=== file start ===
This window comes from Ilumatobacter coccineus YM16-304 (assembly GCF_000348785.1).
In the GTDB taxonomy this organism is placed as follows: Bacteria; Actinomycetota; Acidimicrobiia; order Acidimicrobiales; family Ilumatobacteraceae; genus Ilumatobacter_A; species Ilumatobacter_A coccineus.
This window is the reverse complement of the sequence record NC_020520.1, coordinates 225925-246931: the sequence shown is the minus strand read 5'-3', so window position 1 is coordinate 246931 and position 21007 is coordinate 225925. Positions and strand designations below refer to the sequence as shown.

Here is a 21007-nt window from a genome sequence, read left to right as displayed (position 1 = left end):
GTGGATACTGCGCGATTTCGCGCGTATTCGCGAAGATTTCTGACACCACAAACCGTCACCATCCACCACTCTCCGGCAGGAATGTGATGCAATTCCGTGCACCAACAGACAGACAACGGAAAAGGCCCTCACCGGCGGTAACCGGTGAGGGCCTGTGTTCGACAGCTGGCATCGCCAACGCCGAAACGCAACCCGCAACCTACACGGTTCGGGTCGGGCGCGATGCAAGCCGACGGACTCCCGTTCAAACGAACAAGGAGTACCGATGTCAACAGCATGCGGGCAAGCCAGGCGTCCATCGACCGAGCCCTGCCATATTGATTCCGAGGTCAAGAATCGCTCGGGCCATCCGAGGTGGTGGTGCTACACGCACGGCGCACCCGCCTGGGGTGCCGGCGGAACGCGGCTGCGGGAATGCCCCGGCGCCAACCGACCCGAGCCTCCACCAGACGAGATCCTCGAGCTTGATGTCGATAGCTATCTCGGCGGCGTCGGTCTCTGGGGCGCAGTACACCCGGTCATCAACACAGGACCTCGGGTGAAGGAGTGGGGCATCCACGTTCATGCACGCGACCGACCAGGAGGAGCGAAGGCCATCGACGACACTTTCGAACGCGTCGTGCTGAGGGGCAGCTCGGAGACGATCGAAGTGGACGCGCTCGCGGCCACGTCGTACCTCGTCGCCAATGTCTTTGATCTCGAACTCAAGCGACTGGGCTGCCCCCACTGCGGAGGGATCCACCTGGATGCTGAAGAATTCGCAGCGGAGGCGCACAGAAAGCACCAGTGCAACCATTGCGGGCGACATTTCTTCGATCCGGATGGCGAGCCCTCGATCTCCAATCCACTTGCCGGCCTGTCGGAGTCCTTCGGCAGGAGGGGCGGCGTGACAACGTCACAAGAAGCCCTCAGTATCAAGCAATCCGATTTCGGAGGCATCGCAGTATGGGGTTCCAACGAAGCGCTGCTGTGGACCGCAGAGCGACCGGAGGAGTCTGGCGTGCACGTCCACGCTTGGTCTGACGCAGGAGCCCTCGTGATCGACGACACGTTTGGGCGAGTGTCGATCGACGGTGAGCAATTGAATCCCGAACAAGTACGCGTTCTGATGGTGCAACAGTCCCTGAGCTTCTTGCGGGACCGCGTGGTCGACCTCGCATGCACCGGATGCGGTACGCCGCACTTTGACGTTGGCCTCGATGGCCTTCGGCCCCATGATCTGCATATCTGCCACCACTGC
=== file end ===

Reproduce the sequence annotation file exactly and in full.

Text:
This window comes from Ilumatobacter coccineus YM16-304 (assembly GCF_000348785.1).
In the GTDB taxonomy this organism is placed as follows: Bacteria; Actinomycetota; Acidimicrobiia; order Acidimicrobiales; family Ilumatobacteraceae; genus Ilumatobacter_A; species Ilumatobacter_A coccineus.
This window is the reverse complement of the sequence record NC_020520.1, coordinates 225925-246931: the sequence shown is the minus strand read 5'-3', so window position 1 is coordinate 246931 and position 21007 is coordinate 225925. Positions and strand designations below refer to the sequence as shown.

Here is a 21007-nt window from a genome sequence, read left to right as displayed (position 1 = left end):
GTGGATACTGCGCGATTTCGCGCGTATTCGCGAAGATTTCTGACACCACAAACCGTCACCATCCACCACTCTCCGGCAGGAATGTGATGCAATTCCGTGCACCAACAGACAGACAACGGAAAAGGCCCTCACCGGCGGTAACCGGTGAGGGCCTGTGTTCGACAGCTGGCATCGCCAACGCCGAAACGCAACCCGCAACCTACACGGTTCGGGTCGGGCGCGATGCAAGCCGACGGACTCCCGTTCAAACGAACAAGGAGTACCGATGTCAACAGCATGCGGGCAAGCCAGGCGTCCATCGACCGAGCCCTGCCATATTGATTCCGAGGTCAAGAATCGCTCGGGCCATCCGAGGTGGTGGTGCTACACGCACGGCGCACCCGCCTGGGGTGCCGGCGGAACGCGGCTGCGGGAATGCCCCGGCGCCAACCGACCCGAGCCTCCACCAGACGAGATCCTCGAGCTTGATGTCGATAGCTATCTCGGCGGCGTCGGTCTCTGGGGCGCAGTACACCCGGTCATCAACACAGGACCTCGGGTGAAGGAGTGGGGCATCCACGTTCATGCACGCGACCGACCAGGAGGAGCGAAGGCCATCGACGACACTTTCGAACGCGTCGTGCTGAGGGGCAGCTCGGAGACGATCGAAGTGGACGCGCTCGCGGCCACGTCGTACCTCGTCGCCAATGTCTTTGATCTCGAACTCAAGCGACTGGGCTGCCCCCACTGCGGAGGGATCCACCTGGATGCTGAAGAATTCGCAGCGGAGGCGCACAGAAAGCACCAGTGCAACCATTGCGGGCGACATTTCTTCGATCCGGATGGCGAGCCCTCGATCTCCAATCCACTTGCCGGCCTGTCGGAGTCCTTCGGCAGGAGGGGCGGCGTGACAACGTCACAAGAAGCCCTCAGTATCAAGCAATCCGATTTCGGAGGCATCGCAGTATGGGGTTCCAACGAAGCGCTGCTGTGGACCGCAGAGCGACCGGAGGAGTCTGGCGTGCACGTCCACGCTTGGTCTGACGCAGGAGCCCTCGTGATCGACGACACGTTTGGGCGAGTGTCGATCGACGGTGAGCAATTGAATCCCGAACAAGTACGCGTTCTGATGGTGCAACAGTCCCTGAGCTTCTTGCGGGACCGCGTGGTCGACCTCGCATGCACCGGATGCGGTACGCCGCACTTTGACGTTGGCCTCGATGGCCTTCGGCCCCATGATCTGCATATCTGCCACCACTGC